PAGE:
Wire Fraud Violations

The case proceedings also indicate that TBC, via Brendan, engaged in wire fraud. The company had sourced steel frames from SSI for its Ohio-based manufacturing plant. However, SSI was facing some production and delivery issues at the time. The delay resulted in the Ohio plant closing down due to the lack of parts. Nevertheless, SSI was able to acquire parts from a third-party, which it sent to TBC’s Beijing based manufacturing plant. Despite the Beijing offices being unaware of the shipment, the company accepted the delivery. Beijing acquired the parts, but the Ohio plant remained closed. The mix up associated with the delay provided the defendant with an opportunity to defraud the steel supplier. Since the Ohio-plant had been closed, Brendan had taken a photo and sent to SSI’s CEO, Ryan Bryan, requesting for the cancellation of the contract. Therefore, the defendant is liable for creating information devised to defraud.

The court should consider Exhibit C, which is proof that the defendant was successful in defrauding SSI of the delayed steel supply. The piece of communication involves Ryan apologizing for the failed shipment and cancelling the transaction, meaning they voided their payment. The letter also informs SSI was terminating its partnership with Trucking Co., the third party that made the delivery to the Beijing offices. Brandan knowingly used an image of an empty Ohio-plant to swindle SSI despite knowing the shipment had been made to its Beijing offices. Instead of clarifying the flawed delivery, the defendant saw the opportunity to evade a $1 million invoice. The fact that the swindling was done using emails make the case liable for wire fraud. As per the elements of 18 U.S. Code § 1343, the crime requires the use of interstate telephones or any form of electronic communication done to further a particular scheme.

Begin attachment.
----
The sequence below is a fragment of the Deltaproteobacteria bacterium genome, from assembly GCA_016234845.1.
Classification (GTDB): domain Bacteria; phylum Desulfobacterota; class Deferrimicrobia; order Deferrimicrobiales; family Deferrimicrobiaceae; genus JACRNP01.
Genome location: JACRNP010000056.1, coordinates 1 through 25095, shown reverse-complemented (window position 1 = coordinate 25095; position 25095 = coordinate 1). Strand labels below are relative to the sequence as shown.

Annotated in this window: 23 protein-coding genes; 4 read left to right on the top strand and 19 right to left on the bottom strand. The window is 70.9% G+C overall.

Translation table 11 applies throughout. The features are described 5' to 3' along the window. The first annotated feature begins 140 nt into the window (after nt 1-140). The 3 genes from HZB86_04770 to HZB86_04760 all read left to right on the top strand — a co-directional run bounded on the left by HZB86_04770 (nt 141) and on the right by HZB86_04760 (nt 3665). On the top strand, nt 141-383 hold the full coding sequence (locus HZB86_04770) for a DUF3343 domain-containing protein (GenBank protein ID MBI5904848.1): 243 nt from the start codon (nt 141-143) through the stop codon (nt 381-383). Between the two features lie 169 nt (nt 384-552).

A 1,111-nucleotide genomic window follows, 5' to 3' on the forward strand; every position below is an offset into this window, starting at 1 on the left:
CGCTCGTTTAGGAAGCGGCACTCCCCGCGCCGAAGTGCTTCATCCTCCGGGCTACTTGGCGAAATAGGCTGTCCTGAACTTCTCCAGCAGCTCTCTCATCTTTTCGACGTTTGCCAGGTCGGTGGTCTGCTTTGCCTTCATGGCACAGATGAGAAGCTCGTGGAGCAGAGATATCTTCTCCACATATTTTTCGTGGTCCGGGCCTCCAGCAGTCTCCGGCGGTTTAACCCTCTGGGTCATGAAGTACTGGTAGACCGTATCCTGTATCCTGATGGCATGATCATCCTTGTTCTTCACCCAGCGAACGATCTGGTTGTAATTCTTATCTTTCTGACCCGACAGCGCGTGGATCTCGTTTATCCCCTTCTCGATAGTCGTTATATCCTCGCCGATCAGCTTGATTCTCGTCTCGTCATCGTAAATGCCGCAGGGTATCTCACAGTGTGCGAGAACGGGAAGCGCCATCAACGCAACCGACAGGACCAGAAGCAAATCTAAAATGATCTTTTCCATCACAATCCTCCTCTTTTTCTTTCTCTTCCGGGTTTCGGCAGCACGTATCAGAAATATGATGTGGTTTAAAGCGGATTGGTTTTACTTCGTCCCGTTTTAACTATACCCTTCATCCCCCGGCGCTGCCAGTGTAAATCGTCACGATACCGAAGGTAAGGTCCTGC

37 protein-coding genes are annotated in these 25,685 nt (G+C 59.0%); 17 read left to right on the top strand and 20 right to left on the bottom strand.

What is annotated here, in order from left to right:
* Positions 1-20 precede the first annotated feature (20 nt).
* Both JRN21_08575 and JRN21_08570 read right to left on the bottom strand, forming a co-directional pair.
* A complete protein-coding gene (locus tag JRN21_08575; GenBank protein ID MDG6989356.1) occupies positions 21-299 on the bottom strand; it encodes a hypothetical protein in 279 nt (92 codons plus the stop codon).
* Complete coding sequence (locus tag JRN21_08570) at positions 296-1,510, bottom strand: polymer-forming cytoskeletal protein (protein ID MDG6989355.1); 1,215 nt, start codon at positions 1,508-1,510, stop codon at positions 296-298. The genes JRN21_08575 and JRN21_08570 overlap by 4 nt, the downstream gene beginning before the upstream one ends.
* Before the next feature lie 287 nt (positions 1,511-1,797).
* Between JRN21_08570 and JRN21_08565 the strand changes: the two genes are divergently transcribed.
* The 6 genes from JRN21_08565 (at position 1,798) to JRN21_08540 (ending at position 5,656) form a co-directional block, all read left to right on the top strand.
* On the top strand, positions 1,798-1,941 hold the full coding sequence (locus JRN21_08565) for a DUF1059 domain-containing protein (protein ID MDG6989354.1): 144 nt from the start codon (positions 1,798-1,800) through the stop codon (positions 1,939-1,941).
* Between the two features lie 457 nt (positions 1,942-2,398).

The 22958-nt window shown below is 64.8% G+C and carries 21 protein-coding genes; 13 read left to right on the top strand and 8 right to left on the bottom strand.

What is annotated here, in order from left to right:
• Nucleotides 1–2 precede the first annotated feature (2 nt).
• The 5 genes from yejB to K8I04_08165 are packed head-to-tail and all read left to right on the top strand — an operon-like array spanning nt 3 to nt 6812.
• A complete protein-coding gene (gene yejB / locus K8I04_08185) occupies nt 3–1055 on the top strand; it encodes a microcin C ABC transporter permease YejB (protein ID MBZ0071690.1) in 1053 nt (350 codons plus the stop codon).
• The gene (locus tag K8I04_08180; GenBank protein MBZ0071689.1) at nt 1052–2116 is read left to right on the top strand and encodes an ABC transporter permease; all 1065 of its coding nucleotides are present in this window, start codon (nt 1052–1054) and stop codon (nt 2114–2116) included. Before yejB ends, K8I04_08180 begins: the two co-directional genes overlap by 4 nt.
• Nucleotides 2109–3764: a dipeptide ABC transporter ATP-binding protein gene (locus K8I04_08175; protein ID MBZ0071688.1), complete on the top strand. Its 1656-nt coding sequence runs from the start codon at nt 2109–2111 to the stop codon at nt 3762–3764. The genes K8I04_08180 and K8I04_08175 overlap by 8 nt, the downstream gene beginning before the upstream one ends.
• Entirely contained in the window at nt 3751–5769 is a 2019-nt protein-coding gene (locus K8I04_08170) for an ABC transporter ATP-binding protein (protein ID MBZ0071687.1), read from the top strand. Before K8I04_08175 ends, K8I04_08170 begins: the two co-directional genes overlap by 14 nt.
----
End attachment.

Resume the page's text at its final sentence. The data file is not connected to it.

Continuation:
The case highlights that Brendan was angry about the delayed delivery, and how it had resulted in a halt in production in the Ohio plant. Since the delivery was taken to the incorrect factory, Brendan was even more disappointed with SSI. Therefore, it can be concluded that the wire fraud was a deliberate move to punish the steel supplier for the fault in their supply chain. The anger and disappointment should be perceived as the intention to defraud. In addition, since TBC’s plant is in Ohio and the steel supplier, Trucking Co., is not, the case meets the minimal requirements for wire fraud because there is interstate communication.  

The Making of False Statements

The prosecution of popular TV celebrity Martha Stewart should have been a lesson for many businesspersons on the perils of making false statements in commercial dealings. The character was engaged in the promotion of failing stock, resulting in the swindling of many investors. There is reason to believe that Brendan and Jamie were engaging in the same malicious business practice. According to the provisions in 18 U.S.C 1001, it is criminal to produce untrue statements to government officials. The statute also criminalizes any attempt to conceal the truth from federal officials. For example, if an individual was interviewing with the FBI and SEC are producers falsified information, they become liable for criminal prosecution. There is sufficient room to show that the leaders of TBC engaged in the production of false statement and the concealing of the truth from the SEC.

According to the case presented before the court, the defendants, Brendan and Jameson collaborated in the production of the prospectus. The document is supposed to provide information on the financial performance and state of the company to potential investors and authorities. However, the prospectus did not include information concerning the pending bribery case in Brazil. A closer look at Exhibit B shows no information related to the Brazilian risk. Omission is considered one of the types of federal false statements.